Start Asia Qatar withdraws from the oil country organization Opec

Qatar withdraws from the oil country organization Opec


The world’s largest oil producer, Saudi Arabia and Bahrain, the United Arab Emirates and Egypt had broken off their diplomatic relations with Qatar in the summer of 2017 and imposed a traffic and trade blockade against the Gulf State. They accuse the neighbor of supporting „terrorism“ and maintaining close ties with Shiite Iran, the arch rival of Saudi Arabia in the region. Doha rejects the allegations.

The retreat from Opec reflects Qatar’s desire to focus on increasing gas production, quoted Qatar Petroleum as Energy Minister. In recent years, the country has been working ceaselessly to develop a future strategy based on growth – according to al-Kaabi, Qatar wants to increase its gas production from 77 million tons to 110 million tons by 2024 at the latest. The gas comes from the South Pars field off the coast of the emirate, the largest gas field in the world. Qatar, the largest LNG producer in the world, shares it with Iran; The Gulf Emirate currently supplies the global market approximately 30 percent of the total.

After leaving the country in January, Qatar has a long membership in the Oillands Association: it has been a member of the Emirate since 1961. It is Opec’s eleventh largest oil producer, with a production of about 610,000 barrels a day in October.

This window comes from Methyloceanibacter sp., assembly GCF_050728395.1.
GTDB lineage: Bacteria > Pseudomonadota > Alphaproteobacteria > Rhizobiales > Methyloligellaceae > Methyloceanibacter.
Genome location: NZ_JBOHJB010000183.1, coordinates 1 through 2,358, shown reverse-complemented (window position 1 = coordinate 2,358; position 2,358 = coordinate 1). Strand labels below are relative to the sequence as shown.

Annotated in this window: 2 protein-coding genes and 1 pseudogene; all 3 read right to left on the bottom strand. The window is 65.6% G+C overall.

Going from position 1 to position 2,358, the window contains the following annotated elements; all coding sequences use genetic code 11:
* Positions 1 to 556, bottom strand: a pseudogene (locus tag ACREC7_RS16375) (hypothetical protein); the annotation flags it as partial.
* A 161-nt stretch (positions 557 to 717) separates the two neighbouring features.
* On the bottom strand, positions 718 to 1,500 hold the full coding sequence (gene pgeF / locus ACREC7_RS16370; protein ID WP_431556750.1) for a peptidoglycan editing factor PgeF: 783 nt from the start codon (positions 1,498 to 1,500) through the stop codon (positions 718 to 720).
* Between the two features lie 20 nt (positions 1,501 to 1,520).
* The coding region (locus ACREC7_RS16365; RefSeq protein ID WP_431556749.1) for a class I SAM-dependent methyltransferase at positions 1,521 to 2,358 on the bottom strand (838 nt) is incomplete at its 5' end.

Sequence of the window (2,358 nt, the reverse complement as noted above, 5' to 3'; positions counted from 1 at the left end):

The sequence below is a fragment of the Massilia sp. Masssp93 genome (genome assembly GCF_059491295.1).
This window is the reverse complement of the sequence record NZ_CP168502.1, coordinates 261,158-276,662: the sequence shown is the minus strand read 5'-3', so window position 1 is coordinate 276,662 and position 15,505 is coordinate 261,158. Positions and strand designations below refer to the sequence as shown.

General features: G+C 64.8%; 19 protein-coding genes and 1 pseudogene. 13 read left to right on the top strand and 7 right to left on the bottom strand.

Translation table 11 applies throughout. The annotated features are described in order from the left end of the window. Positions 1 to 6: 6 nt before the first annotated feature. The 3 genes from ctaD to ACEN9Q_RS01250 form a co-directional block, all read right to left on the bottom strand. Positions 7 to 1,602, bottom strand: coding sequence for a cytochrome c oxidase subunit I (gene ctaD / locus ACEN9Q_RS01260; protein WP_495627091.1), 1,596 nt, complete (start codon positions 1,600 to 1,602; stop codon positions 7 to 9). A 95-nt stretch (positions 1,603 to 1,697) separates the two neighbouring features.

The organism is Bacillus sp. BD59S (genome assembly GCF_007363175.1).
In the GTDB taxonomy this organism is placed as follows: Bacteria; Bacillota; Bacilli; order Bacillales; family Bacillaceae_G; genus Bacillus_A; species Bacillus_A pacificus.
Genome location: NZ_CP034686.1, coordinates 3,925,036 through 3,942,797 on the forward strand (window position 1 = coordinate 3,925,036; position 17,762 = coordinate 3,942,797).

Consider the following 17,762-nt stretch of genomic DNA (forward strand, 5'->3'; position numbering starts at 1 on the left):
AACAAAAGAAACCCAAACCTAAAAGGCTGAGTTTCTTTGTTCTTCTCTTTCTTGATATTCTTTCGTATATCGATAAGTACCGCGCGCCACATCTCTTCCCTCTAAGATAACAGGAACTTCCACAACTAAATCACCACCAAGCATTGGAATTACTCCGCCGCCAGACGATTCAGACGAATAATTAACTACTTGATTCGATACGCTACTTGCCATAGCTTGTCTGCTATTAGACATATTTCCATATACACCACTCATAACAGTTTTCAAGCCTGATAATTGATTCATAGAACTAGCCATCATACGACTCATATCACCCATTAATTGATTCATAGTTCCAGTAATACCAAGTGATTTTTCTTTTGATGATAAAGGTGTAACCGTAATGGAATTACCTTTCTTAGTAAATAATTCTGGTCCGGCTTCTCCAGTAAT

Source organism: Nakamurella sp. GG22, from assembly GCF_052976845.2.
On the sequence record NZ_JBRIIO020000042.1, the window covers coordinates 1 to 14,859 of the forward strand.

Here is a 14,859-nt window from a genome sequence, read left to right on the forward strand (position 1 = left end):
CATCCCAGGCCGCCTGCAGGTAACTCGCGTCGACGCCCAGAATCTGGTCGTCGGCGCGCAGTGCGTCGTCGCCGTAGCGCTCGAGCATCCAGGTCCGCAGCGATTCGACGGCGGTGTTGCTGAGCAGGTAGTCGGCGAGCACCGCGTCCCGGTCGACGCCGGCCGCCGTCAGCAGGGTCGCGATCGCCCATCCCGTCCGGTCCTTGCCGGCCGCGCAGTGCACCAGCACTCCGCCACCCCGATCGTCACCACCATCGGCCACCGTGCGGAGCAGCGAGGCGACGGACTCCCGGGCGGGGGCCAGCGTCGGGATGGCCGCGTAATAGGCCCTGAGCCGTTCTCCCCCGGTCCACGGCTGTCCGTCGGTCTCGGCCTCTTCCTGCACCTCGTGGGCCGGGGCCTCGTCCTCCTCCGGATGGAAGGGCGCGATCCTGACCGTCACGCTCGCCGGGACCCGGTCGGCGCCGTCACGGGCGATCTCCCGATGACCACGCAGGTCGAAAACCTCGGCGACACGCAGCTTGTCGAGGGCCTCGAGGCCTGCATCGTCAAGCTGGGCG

Important Opec meeting is imminent

Meanwhile, the price of oil has risen sharply at the beginning of the week. The price of a barrel (159 liters) of the North Sea Brent rose by 5 percent to more than $ 62. The price of West Texas Intermediate (WTI) American crude increased by $ 2.70 to $ 53.63. First of all, this is a significant turnaround in the decline since the beginning of October, which had dropped the price of Brent from $ 85 to less than $ 60.

Experts attributed the increase in prices, above all, to the extension of a pact between Russia and Saudi Arabia for greater control of the oil market. This should pave the way for a reduction in the production of the world’s major oil producing countries, which should cut supply.